Allocating liability between buyers and sellers for the business and operating risks of a target company in M&A transactions is key to assessing what might be an appropriate purchase price for the transaction. As a result, the indemnification provisions in a purchase agreement are heavily negotiated with buyers seeking to limit their post-closing damages and sellers seeking to limit their liability for uncertain risks.
Recent trends in the use of indemnities are revealed in the 2016 SRS Acquiom M&A Deal Terms Study (the SRS Acquiom Study) which analyzed 735 private-target acquisitions that closed in 2012 through 2015.
Where a specific risk is identified in the course of the purchaser’s due diligence, it is often advisable to specifically address that risk in the form of a separate indemnity in the purchase agreement, as opposed to relying on the standard indemnities for the seller’s breach of representations and warranties and covenants. The SRS Acquiom Study reveals that separate indemnities are most commonly used to protect purchasers from (i) taxation liability (78% of the deals reviewed in 2015), (ii) payments to dissenting shareholders (72%), (iii) the accuracy of closing certificates (69%), (iv) transaction expenses (43%), (v) litigation (35%), (vi) fraud and wilful misrepresentation (33%) and (vii) purchase price adjustments (33%).
There may be circumstances where the purchaser learns of a seller’s breach of a representation, warranty or covenant prior to closing but says nothing about it until the transaction has closed, in order to bring about an indemnity claim at a later stage. The SRS Acquiom Study reveals that “pro-sandbagging provisions”, which permit the purchaser to pursue this course of action, have reduced in prevalence over the course of the past few years, from a high of 64% in 2012 down to 52% in 2015. The prevalence of “anti-sandbagging” provisions, which limit the seller’s liability for such losses, has correspondingly increased from only 34% in 2012 to 45% in 2015, indicating that sellers have improved their bargaining position in this respect. Not surprisingly, very few purchase agreements are silent on the issue.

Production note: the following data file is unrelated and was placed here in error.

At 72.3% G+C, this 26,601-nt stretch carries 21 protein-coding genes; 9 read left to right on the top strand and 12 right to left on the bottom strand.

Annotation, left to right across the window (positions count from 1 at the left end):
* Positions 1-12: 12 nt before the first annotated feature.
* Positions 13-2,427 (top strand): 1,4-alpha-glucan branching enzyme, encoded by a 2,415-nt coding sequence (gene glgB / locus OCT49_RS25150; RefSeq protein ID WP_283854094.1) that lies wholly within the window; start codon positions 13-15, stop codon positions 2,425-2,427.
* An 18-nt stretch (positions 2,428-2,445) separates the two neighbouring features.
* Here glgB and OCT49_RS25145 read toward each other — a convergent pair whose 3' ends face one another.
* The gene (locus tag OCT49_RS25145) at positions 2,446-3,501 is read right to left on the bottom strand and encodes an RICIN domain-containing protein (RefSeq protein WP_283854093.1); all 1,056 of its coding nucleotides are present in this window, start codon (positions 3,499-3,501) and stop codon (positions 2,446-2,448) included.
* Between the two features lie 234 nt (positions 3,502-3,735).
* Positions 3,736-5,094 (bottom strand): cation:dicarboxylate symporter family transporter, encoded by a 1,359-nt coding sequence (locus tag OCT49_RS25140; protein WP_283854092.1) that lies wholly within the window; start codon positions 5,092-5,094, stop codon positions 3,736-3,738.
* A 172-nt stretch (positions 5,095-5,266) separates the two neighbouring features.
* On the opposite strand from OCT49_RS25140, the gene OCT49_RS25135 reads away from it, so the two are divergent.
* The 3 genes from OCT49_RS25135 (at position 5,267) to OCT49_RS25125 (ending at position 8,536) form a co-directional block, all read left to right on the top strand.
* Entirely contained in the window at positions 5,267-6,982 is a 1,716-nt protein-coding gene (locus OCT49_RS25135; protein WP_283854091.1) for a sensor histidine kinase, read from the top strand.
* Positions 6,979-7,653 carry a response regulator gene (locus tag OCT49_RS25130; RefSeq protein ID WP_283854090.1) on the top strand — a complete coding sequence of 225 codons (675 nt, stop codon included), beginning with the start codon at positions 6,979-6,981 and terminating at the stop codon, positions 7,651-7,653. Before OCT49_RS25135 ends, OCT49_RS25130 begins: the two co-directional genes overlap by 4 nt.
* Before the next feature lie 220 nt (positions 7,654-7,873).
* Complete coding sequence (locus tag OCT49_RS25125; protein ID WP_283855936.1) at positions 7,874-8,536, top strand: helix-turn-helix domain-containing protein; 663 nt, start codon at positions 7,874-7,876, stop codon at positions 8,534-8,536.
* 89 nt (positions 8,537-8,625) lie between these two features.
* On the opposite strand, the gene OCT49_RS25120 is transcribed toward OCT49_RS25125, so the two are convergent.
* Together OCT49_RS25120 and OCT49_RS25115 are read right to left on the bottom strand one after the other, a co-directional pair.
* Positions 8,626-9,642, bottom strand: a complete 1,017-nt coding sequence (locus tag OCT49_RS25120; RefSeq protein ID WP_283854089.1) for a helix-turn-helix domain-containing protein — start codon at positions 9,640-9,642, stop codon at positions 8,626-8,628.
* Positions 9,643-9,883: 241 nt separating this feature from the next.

Sellers often seek to qualify the representations and warranties in a purchase agreement in terms of materiality, in order to limit their liability. Purchasers can reduce the impact of these qualifiers by including an indemnification provision that expressly states that these materiality qualifiers do not apply for the purpose of indemnification. This materiality scrape can apply for the broad purpose of determining whether any breach of representation or warranty has occurred, or it can be reduced in scope to be only relevant for the purpose of calculating losses. The SRS Acquiom Study indicates that in both 2014 and 2015, most ( i.e., 55-58%) materiality scrapes negotiated applied only for the purpose of assessing damages. The remainder were split roughly equally between (i) applying to assess whether there has been a breach and (ii) applying both to assess whether there has been a breach and for the purpose of assessing damages, with the latter use being most advantageous for purchasers.
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